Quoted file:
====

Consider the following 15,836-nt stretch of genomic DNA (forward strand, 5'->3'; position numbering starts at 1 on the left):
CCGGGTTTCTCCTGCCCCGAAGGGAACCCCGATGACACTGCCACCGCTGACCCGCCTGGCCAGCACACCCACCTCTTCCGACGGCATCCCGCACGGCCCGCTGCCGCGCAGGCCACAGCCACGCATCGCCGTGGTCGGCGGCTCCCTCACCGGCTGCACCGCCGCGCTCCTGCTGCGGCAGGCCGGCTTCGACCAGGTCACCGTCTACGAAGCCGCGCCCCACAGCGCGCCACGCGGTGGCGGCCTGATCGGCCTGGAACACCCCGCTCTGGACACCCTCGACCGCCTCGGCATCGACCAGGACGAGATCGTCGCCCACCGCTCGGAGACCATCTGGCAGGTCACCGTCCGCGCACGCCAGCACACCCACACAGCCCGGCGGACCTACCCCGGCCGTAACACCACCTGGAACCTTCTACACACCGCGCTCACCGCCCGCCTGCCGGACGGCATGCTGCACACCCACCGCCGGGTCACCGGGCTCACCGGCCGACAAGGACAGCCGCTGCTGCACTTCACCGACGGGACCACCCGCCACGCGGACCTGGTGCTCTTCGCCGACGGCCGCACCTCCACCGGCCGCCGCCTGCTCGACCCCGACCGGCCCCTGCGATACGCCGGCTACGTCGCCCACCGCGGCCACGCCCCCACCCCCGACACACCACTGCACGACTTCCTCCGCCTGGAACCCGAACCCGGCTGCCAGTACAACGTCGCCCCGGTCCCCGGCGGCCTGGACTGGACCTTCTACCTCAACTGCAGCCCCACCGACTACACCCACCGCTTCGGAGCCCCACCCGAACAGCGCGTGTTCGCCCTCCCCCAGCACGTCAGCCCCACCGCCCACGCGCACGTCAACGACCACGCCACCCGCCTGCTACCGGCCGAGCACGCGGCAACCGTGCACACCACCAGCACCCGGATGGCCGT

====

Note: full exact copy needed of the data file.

Consider the following 15,836-nt stretch of genomic DNA (forward strand, 5'->3'; position numbering starts at 1 on the left):
CCGGGTTTCTCCTGCCCCGAAGGGAACCCCGATGACACTGCCACCGCTGACCCGCCTGGCCAGCACACCCACCTCTTCCGACGGCATCCCGCACGGCCCGCTGCCGCGCAGGCCACAGCCACGCATCGCCGTGGTCGGCGGCTCCCTCACCGGCTGCACCGCCGCGCTCCTGCTGCGGCAGGCCGGCTTCGACCAGGTCACCGTCTACGAAGCCGCGCCCCACAGCGCGCCACGCGGTGGCGGCCTGATCGGCCTGGAACACCCCGCTCTGGACACCCTCGACCGCCTCGGCATCGACCAGGACGAGATCGTCGCCCACCGCTCGGAGACCATCTGGCAGGTCACCGTCCGCGCACGCCAGCACACCCACACAGCCCGGCGGACCTACCCCGGCCGTAACACCACCTGGAACCTTCTACACACCGCGCTCACCGCCCGCCTGCCGGACGGCATGCTGCACACCCACCGCCGGGTCACCGGGCTCACCGGCCGACAAGGACAGCCGCTGCTGCACTTCACCGACGGGACCACCCGCCACGCGGACCTGGTGCTCTTCGCCGACGGCCGCACCTCCACCGGCCGCCGCCTGCTCGACCCCGACCGGCCCCTGCGATACGCCGGCTACGTCGCCCACCGCGGCCACGCCCCCACCCCCGACACACCACTGCACGACTTCCTCCGCCTGGAACCCGAACCCGGCTGCCAGTACAACGTCGCCCCGGTCCCCGGCGGCCTGGACTGGACCTTCTACCTCAACTGCAGCCCCACCGACTACACCCACCGCTTCGGAGCCCCACCCGAACAGCGCGTGTTCGCCCTCCCCCAGCACGTCAGCCCCACCGCCCACGCGCACGTCAACGACCACGCCACCCGCCTGCTACCGGCCGAGCACGCGGCAACCGTGCACACCACCAGCACCCGGATGGCCGT